To understand how IPO disclosure affects the likelihood of non-shareholder litigation, we develop a comprehensive, hand-collected dataset of non-shareholder lawsuits filed against firms that went public between 2008 and 2014. We investigate how delayed disclosure affects the incidence and the characteristics of lawsuits filed against firms during their IPO period by comparing these outcomes for firms that completed their IPOs before and after passage of the JOBS Act.

Lower litigation risk as an “unintended” consequence of confidential filings

We start our analysis by examining the incidence of lawsuits for firms that conducted their IPOs before the enactment of the JOBS Act, and therefore could not file confidentially.  These firms are our control group.  We find that these firms are hit with 25 percent more lawsuits during the period between registration filing and IPO date than during a pre-IPO registration benchmark period.  We compare this result with the matched sample of firms that opt to file confidentially. These firms, while having a similar incidence of lawsuits as control firms during their benchmark period, are not sued significantly more during the IPO period. Moreover, both samples experience increases in lawsuits following the IPO date, suggesting that the difference in the number of lawsuits between the two groups is confined to the IPO period.  In other words, our results indicate that confidentially filing firms likely avoid some of the lawsuits that control firms face around their IPOs altogether, rather than simply having them delayed.

Figure: Number of new lawsuit filings around the IPO date

We find that confidential filings are effective for deterring business-initiated lawsuits but not lawsuits initiated by individuals or not-for-profit parties.  This is most likely because businesses rely more on the information in registration filings than do other parties.  Another interesting result is that the higher incidence of lawsuits in the control sample during the IPO period is primarily driven by meritless lawsuits, which may be filed to hurt the IPO process or extract undue benefits by exploiting an IPO firm’s heightened incentives to quickly resolve legal issues.  Our results suggest that the confidential filing provisions under the JOBS Act help IPO firms avoid the lawsuits that aim to take advantage of firms’ vulnerability during the IPO period.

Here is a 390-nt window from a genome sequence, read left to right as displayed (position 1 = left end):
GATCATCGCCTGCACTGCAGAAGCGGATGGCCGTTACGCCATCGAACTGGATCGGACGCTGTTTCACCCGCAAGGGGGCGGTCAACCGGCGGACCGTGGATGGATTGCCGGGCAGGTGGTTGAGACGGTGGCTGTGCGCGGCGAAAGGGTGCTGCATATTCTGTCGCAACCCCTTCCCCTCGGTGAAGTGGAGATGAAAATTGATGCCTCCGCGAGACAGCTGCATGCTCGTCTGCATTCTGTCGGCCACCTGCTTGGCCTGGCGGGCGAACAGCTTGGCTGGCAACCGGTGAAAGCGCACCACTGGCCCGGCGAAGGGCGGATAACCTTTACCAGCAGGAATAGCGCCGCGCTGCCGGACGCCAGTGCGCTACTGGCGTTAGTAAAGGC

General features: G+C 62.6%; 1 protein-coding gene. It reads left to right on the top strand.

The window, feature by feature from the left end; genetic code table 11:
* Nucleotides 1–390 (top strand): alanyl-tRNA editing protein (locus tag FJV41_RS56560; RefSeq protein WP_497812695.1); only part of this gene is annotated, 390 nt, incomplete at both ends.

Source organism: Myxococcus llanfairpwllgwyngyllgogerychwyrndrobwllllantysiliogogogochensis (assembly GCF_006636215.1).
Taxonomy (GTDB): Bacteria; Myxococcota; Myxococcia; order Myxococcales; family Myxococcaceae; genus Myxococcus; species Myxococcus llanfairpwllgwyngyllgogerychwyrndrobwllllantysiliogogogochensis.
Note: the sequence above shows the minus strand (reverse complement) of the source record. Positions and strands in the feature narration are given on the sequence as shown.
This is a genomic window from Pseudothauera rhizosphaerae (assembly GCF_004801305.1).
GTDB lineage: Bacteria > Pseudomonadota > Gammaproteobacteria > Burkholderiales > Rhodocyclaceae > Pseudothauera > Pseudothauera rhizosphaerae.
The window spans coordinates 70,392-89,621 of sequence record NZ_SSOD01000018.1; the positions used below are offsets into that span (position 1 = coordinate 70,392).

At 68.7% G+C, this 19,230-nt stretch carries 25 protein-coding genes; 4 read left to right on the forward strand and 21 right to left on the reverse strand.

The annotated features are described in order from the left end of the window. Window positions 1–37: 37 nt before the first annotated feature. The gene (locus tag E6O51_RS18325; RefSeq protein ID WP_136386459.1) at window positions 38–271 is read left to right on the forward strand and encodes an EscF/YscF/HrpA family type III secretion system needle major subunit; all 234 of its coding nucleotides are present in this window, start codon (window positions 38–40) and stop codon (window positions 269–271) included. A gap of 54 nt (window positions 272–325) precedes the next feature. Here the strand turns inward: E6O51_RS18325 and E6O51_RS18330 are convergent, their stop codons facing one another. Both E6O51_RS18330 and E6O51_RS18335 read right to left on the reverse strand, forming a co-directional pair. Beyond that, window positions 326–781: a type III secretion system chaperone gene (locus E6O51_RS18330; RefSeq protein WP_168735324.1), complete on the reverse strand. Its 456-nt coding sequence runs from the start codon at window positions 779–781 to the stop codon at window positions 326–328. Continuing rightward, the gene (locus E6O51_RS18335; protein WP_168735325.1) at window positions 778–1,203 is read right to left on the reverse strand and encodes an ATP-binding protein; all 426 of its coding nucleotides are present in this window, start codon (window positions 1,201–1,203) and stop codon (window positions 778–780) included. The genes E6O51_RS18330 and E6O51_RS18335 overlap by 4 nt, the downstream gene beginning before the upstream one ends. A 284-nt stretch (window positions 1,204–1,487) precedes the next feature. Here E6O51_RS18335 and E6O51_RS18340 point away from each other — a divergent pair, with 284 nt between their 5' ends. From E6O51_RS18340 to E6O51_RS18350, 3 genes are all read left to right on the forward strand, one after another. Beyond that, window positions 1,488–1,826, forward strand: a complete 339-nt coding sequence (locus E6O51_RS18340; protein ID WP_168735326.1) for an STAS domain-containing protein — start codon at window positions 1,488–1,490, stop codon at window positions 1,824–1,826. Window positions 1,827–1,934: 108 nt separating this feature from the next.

To determine the benefit of avoiding lawsuits, we examine the relationship between lawsuits and IPO underpricing.  We show that, on average, each lawsuit filed by a business during the 90-days before an IPO is associated with a 5.9 percent increase in underpricing on the day of the IPO.  Put differently, avoiding one business-initiated lawsuit could have increased IPO proceeds by about $7.1 million for the median firm that went public in 2013.  For lawsuits filed by non-businesses, the effect is statistically insignificant.

We note that the stated regulatory motivations for the JOBS Act do not include any discussion of litigation risk, suggesting that our evidence points to an unintended consequence of this act.  Our findings inform the SEC about the broader implications of confidential filings, which have been allowed for all firms since 2017, and expand our understanding of how the disclosure of proprietary information affects firms.  While confidential filing merely delays, rather than eliminates, disclosure for those firms that go ahead with their IPO, we show that it can still reduce proprietary disclosure costs, which help explain why a vast majority of firms choose to file confidentially despite the large costs associated with it.

Our study is the first to show that reducing disclosure can reduce non-shareholder litigation risk for private firms.  In documenting the time-varying and context-dependent nature of litigation risk, our study offers important insights to investors looking to assess the value of an IPO firm.  Our results reveal a heightened incidence of meritless lawsuits around IPOs.  Failure to recognize this trend likely causes investors to overestimate the uncertainty surrounding the IPOs and thus undervalue IPO firms.  By raising awareness of this phenomenon, our findings can help investors appropriately assess the impact of IPO lawsuits on their firm valuation decisions.


[1] The FAST Act, which was signed into law on December 4, 2015, reduces this period to 15 days.

This post comes to us from professors Burcu Esmer at the University of Pennsylvania – The Wharton School, N. Bugra Ozel at the University of Pennsylvania and University of Texas at Dallas, and Suhas A. Sridharan at Emory University’s Goizueta Business School. It is based on their recent article, “Disclosure and lawsuits ahead of IPOs,” available here.